Robot and human surgeons compare micro-gravity operating skills

Robot surgeon at work in Aquarius underwater habitat

Good news for future space travelers: the world’s first demonstration of robotic surgery in a simulated micro-gravity environment takes place this week, in a collaborative effort between SRI International and the University of Cincinnati.

On four parabolic flights September 25 to 28 aboard a NASA C-9 aircraft (nicknamed the "Weightless Wonder"), a human surgeon will match suturing and similar skills with a robot surgeon tele-operated from thousands of miles away. The robot surgeon is equipped with special software that is designed to help it compensate for "errors in movement" (what you might call those pesky "oops!" moments that surgeons–and patients–just hate) due to turbulence or lack of gravity. The human surgeon is equipped with an airsickness bag.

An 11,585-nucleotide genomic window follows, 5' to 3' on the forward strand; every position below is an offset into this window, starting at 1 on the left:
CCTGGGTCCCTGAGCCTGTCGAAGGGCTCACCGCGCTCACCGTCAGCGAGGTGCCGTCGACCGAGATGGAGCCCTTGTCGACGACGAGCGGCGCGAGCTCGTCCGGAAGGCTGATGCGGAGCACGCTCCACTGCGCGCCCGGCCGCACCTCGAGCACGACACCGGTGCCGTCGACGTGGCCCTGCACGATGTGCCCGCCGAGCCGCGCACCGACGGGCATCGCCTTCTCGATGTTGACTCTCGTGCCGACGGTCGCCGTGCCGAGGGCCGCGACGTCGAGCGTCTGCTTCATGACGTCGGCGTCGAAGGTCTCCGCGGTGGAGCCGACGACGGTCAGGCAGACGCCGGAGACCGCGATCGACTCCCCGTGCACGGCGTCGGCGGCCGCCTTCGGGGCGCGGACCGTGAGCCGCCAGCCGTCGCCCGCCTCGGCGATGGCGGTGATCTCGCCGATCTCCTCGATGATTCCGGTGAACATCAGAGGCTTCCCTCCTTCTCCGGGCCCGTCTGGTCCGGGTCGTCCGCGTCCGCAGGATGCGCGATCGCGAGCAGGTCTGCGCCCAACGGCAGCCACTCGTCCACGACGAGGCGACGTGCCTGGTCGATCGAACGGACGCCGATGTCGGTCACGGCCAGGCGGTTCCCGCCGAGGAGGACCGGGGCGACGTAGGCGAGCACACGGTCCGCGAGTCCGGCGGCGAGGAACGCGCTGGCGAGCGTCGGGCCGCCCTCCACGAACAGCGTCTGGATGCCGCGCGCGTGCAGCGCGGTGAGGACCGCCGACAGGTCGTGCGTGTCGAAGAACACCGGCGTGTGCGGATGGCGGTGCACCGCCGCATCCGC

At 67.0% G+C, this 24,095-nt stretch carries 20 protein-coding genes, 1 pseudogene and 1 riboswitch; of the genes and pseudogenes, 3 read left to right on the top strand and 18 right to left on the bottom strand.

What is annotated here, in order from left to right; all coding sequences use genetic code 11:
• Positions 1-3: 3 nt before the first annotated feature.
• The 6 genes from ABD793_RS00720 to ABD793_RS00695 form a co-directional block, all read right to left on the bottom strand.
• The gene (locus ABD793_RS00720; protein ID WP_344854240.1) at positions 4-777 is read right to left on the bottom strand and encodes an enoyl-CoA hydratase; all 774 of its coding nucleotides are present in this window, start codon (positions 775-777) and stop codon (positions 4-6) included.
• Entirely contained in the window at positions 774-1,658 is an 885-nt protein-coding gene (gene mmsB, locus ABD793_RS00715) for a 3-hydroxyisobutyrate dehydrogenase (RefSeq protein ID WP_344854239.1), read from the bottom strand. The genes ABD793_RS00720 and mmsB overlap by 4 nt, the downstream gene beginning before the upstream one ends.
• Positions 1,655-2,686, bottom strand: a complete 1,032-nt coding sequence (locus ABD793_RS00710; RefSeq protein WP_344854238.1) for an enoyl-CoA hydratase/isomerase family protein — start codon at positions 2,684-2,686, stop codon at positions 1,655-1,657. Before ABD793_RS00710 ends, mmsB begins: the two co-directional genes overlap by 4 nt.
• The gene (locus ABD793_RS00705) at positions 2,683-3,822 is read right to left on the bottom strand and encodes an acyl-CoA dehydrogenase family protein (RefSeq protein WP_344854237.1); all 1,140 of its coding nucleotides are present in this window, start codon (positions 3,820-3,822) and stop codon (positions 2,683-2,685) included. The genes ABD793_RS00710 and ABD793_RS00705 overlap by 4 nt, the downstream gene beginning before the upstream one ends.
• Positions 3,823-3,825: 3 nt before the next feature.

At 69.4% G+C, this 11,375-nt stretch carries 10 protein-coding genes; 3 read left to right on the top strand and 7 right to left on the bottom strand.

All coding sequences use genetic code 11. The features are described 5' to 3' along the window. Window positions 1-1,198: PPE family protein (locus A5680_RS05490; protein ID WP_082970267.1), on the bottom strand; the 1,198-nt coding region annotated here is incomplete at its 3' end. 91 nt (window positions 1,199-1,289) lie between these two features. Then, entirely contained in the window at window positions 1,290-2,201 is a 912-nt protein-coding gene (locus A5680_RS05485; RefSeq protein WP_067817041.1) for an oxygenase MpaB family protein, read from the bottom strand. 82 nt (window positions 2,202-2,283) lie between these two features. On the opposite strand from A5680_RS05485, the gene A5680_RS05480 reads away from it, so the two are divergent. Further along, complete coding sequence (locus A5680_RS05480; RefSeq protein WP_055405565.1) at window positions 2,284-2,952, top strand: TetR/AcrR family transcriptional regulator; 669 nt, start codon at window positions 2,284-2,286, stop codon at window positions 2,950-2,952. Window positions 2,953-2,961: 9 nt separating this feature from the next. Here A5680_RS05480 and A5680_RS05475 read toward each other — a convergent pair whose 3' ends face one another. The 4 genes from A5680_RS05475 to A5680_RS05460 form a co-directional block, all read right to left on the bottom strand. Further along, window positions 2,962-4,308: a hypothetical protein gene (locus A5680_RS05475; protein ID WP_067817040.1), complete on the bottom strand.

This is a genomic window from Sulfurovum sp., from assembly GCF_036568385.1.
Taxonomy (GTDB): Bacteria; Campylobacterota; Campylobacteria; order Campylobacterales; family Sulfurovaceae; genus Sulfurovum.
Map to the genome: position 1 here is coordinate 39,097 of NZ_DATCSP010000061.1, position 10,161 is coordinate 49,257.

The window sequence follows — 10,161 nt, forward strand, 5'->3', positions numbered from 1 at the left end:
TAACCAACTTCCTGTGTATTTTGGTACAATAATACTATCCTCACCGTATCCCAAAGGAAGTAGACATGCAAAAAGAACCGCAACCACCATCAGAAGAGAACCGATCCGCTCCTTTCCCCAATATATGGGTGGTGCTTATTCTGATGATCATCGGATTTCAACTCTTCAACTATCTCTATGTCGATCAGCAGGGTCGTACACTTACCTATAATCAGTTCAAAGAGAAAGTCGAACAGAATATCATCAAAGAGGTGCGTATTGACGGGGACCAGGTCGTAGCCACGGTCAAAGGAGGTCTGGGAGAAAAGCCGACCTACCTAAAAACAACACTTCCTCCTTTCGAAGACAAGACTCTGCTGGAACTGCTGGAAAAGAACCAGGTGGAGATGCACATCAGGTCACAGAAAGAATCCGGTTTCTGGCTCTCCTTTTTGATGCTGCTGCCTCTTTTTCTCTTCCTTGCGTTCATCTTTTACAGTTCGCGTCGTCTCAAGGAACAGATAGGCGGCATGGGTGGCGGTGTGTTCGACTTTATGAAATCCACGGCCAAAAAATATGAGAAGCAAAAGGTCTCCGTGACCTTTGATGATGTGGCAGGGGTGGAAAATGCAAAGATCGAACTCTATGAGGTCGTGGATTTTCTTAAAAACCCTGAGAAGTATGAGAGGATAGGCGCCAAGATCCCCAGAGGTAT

The remote-surgery robot has already been tested on the Aquarius Underwater Laboratory, 60 feet under the water off the coast of Key Largo, where SRI demonstrated the robot could operate successfully even with a two-second latency, similar to that an Earth-based surgeon would experience if operating such a robot on the moon. Future beneficiaries of such tele-operated surgery could include not only astronauts and military casualties but anyone who needs attention by a surgeon when the hospital is a long way away.

Those who believe they’ve been abducted by aliens and subjected to medical testing, however, might wish to ask for a sedative or a blindfold before a knife-wielding robot is positioned above them.

(Via MedGadget.)

(Photo from NASA via SRI International.)

[tags]robots, medicine, space travel, surgery[/tags]